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Long-Term Care

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Planning for Long-Term Care


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Most older people are independent. But later in life, especially in the 80s and 90s, you or someone you know may begin to need help with everyday activities like shopping, cooking, walking, or bathing. For many people, regular or "long-term" care may mean a little help from family and friends or regular visits by a home health aide. For others who are frail or suffering from dementia, long-term care may involve moving to a place where professional care is available 24 hours a day. 

The good news is that families have more choices in long-term care than ever before. Today, services can provide the needed help while letting you stay active and connected with family, friends, and neighbors. These services include home health care, adult day care, and transportation services for frail seniors as well as foster care, assisted living and retirement communities, and traditional nursing homes.

Planning Ahead
The key to successful long-term care is planning. You or your family may need to make a decision in a hurry, often after an unexpected emergency like a broken hip. Be prepared by getting information ahead of time. That way, you will know what's available and affordable before there is a crisis. To start:  

  • If you are having trouble with things like bathing, managing finances, or driving, talk with your doctor and other health care professionals about your need for help. A special type of social worker, called a geriatric case manager, can help you and your family through this complex time by developing a long-term care plan and locating appropriate services. Geriatric case managers can be particularly helpful when family members live a long distance apart. 
  • If you are helping a family member or friend, talk about the best way to meet his or her needs. If you need help for yourself, talk with your family. For instance, if you are having trouble making your meals, do you want meals delivered by a local program or would you like family and friends to help? Would you let a paid aide in your home? If you don't drive, would you like a friend or bus service to take you to the doctor or other appointments?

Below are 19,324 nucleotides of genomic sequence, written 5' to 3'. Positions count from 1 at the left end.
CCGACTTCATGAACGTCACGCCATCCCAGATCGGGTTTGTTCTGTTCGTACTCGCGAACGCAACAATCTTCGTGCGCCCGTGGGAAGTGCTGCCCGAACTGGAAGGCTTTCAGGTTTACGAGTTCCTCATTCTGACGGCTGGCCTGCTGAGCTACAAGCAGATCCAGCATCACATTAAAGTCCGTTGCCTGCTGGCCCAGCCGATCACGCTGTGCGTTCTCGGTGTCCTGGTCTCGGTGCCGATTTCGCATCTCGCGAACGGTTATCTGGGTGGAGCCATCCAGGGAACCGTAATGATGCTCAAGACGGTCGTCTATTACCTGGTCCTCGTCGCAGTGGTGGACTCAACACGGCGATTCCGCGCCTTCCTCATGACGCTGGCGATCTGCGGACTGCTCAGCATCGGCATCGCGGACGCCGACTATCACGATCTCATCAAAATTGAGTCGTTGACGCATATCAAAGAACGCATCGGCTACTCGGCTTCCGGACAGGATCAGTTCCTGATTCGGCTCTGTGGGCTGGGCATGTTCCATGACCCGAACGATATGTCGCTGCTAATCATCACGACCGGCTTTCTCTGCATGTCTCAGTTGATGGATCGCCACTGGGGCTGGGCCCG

• Learn about the types of services and care in your community. Doctors, social workers, and others who see you for regular care may have suggestions. The Area Agency on Aging and local and state offices of aging or social services can give you lists of adult day care centers, meal programs, companion programs, transportation services, or places providing more care. 
  • Find out how you may--or may not--be covered by insurance. The Federal Medicare program and private "Medigap" insurance only offer short-term home health and nursing home benefits. Contact your state-run Medicaid program about long-term nursing home coverage for people with limited means. Also, your state's insurance commission can tell you more about private long-term care policies and offer tips on how to buy this complicated insurance. These agencies are listed in your telephone book, under "Government."

Be aware that figuring out care for the long term isn't easy. Needs may change over time. What worked 6 months ago may no longer apply. Insurance coverage is often very limited and families may have problems paying for services. In addition, rules about programs and benefits change, and it's hard to know from one year to the next what may be available. 

A Need for More Care
At some point, support from family, friends, or local meal or transportation programs may not be enough. If you need a lot of help with everyday activities, you may need to move to a place where care is available around-the-clock. There are two types of residential care:

  • Assisted living arrangements are available in large apartment or hotel-like buildings or can be set up as "board and care" homes for a small number of people. They offer different levels of care, but often include meals, recreation, security, and help with bathing, dressing, medication, and housekeeping.
  • Skilled nursing facilities --"nursing homes"--provide 24-hour services and supervision. They provide medical care and rehabilitation for residents, who are mostly very frail or suffer from the later stages of dementia. Sometimes, health care providers offer different levels of care at one site. These "continuing care communities" often locate an assisted living facility next to a nursing home so that people can move from one type of care to another if necessary. Several offer programs for couples, trying to meet needs when one spouse is doing well but the other has become disabled. 

 

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